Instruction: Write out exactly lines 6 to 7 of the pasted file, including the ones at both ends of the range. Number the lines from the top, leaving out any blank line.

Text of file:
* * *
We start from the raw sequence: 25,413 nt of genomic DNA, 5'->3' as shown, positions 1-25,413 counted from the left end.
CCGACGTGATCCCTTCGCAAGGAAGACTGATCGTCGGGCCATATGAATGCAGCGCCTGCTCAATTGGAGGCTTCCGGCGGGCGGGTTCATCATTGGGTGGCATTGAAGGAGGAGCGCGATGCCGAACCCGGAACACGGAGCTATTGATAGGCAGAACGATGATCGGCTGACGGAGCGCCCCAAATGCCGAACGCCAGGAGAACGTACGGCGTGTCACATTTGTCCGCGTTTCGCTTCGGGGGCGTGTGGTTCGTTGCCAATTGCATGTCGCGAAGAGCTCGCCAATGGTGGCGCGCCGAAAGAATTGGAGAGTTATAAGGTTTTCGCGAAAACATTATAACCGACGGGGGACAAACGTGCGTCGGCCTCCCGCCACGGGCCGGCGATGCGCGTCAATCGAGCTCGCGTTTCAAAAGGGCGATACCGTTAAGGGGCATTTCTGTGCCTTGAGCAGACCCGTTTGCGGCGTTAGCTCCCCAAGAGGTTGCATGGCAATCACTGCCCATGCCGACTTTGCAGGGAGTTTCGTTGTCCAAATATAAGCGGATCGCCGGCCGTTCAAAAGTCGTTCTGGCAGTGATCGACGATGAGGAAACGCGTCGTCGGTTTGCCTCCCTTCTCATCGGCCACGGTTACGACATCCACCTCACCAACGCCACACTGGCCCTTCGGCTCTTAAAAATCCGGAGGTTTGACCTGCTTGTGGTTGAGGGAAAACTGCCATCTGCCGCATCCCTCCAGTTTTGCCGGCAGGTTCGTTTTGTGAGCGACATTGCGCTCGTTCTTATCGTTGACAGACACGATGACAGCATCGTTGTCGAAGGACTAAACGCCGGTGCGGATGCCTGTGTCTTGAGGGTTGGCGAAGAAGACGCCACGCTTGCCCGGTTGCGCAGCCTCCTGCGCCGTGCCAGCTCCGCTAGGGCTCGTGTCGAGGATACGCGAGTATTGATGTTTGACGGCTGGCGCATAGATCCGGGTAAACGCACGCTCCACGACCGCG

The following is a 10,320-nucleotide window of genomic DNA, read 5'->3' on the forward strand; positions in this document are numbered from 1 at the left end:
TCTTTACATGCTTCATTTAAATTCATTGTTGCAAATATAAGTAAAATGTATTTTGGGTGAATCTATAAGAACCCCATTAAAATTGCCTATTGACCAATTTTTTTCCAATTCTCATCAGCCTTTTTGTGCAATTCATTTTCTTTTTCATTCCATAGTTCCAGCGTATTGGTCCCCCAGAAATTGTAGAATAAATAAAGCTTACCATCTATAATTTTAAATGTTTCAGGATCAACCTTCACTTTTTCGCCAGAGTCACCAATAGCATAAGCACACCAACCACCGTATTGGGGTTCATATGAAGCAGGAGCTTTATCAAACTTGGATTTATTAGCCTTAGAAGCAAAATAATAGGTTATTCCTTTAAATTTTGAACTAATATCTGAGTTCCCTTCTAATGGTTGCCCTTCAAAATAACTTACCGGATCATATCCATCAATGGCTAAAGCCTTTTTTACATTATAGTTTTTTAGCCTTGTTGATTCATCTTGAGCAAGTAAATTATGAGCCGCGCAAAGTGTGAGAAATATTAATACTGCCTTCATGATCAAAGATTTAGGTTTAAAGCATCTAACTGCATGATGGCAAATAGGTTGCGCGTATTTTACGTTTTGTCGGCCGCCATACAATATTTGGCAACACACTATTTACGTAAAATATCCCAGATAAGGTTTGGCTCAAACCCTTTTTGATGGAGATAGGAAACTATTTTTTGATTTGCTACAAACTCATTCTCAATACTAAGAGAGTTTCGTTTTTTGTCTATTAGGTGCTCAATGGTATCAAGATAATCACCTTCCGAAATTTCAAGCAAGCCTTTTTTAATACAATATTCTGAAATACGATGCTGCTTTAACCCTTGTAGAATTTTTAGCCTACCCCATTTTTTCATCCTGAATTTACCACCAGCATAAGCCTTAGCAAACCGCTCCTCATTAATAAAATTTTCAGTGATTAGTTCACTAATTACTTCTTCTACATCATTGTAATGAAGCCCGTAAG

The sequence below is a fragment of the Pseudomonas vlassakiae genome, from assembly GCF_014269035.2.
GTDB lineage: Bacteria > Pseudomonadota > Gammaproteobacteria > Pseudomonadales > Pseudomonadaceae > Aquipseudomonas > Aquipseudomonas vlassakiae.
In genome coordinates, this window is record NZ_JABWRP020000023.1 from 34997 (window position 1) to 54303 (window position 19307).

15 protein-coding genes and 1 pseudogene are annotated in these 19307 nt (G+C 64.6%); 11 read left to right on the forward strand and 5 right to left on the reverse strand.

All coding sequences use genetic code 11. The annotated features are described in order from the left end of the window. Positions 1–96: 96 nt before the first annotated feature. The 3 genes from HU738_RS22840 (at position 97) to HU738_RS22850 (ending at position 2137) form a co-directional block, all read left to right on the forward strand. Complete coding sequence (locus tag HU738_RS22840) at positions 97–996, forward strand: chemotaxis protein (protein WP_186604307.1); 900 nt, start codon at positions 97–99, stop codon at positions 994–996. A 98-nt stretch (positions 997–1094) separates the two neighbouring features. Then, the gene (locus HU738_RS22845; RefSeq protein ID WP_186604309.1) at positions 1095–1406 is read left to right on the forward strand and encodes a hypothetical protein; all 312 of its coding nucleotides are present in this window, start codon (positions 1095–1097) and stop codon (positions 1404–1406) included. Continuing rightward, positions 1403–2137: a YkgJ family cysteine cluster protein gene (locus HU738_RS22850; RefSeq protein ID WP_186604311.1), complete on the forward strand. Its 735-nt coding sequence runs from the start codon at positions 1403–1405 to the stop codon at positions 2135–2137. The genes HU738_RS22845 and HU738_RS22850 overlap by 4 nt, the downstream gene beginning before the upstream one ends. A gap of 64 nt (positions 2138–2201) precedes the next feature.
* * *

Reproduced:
GTDB lineage: Bacteria > Pseudomonadota > Gammaproteobacteria > Pseudomonadales > Pseudomonadaceae > Aquipseudomonas > Aquipseudomonas vlassakiae.
In genome coordinates, this window is record NZ_JABWRP020000023.1 from 34997 (window position 1) to 54303 (window position 19307).